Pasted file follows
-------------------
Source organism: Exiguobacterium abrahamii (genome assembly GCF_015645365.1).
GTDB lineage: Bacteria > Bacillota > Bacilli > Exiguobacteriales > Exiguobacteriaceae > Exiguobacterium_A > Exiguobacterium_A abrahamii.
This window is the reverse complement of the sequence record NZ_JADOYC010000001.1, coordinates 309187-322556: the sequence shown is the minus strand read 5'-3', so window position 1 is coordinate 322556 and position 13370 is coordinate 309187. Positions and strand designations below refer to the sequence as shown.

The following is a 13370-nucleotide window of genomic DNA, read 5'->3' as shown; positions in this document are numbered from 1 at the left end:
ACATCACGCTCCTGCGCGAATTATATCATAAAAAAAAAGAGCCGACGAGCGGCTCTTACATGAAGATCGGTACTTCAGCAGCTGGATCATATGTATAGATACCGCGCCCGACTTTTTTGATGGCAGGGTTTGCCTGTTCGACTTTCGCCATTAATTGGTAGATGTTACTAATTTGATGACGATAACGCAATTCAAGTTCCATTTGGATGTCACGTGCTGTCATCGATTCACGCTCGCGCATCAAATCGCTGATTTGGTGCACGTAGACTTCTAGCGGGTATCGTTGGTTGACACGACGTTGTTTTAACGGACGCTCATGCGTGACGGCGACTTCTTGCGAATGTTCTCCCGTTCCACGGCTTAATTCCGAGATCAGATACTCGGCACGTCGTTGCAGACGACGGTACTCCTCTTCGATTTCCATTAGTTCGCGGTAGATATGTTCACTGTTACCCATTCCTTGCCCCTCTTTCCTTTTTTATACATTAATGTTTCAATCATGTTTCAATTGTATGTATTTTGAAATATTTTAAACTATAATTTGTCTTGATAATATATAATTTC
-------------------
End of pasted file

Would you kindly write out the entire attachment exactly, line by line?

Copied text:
Source organism: Exiguobacterium abrahamii (genome assembly GCF_015645365.1).
GTDB lineage: Bacteria > Bacillota > Bacilli > Exiguobacteriales > Exiguobacteriaceae > Exiguobacterium_A > Exiguobacterium_A abrahamii.
This window is the reverse complement of the sequence record NZ_JADOYC010000001.1, coordinates 309187-322556: the sequence shown is the minus strand read 5'-3', so window position 1 is coordinate 322556 and position 13370 is coordinate 309187. Positions and strand designations below refer to the sequence as shown.

The following is a 13370-nucleotide window of genomic DNA, read 5'->3' as shown; positions in this document are numbered from 1 at the left end:
ACATCACGCTCCTGCGCGAATTATATCATAAAAAAAAAGAGCCGACGAGCGGCTCTTACATGAAGATCGGTACTTCAGCAGCTGGATCATATGTATAGATACCGCGCCCGACTTTTTTGATGGCAGGGTTTGCCTGTTCGACTTTCGCCATTAATTGGTAGATGTTACTAATTTGATGACGATAACGCAATTCAAGTTCCATTTGGATGTCACGTGCTGTCATCGATTCACGCTCGCGCATCAAATCGCTGATTTGGTGCACGTAGACTTCTAGCGGGTATCGTTGGTTGACACGACGTTGTTTTAACGGACGCTCATGCGTGACGGCGACTTCTTGCGAATGTTCTCCCGTTCCACGGCTTAATTCCGAGATCAGATACTCGGCACGTCGTTGCAGACGACGGTACTCCTCTTCGATTTCCATTAGTTCGCGGTAGATATGTTCACTGTTACCCATTCCTTGCCCCTCTTTCCTTTTTTATACATTAATGTTTCAATCATGTTTCAATTGTATGTATTTTGAAATATTTTAAACTATAATTTGTCTTGATAATATATAATTTC